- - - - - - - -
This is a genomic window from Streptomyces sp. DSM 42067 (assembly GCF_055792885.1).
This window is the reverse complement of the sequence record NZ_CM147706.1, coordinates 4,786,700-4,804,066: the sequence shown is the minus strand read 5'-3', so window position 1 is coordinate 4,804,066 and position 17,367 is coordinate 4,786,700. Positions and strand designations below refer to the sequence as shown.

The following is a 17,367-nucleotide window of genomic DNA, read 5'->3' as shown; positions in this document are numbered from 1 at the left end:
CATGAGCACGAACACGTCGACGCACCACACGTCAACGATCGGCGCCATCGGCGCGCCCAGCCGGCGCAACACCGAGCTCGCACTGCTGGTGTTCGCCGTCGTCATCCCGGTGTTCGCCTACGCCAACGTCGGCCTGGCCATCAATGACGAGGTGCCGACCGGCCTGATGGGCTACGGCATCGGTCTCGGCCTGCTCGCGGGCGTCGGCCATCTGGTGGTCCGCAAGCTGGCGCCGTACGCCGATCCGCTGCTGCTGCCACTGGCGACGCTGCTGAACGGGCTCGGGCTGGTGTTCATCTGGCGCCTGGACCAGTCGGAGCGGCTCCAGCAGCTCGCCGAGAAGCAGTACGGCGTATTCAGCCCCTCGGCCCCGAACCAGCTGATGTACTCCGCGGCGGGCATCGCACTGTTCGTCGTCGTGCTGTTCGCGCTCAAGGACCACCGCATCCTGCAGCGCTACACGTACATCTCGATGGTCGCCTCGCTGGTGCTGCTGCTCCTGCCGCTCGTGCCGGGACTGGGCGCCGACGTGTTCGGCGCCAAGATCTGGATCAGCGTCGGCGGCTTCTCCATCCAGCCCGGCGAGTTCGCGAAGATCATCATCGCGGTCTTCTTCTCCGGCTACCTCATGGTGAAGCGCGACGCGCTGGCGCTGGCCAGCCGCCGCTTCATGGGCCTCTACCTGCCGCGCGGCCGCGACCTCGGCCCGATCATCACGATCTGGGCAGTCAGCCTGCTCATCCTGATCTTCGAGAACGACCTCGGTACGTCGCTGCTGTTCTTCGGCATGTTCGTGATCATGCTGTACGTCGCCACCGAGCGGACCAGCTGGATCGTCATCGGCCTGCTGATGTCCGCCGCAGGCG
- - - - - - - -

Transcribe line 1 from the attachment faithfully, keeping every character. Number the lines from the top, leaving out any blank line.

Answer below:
This is a genomic window from Streptomyces sp. DSM 42067 (assembly GCF_055792885.1).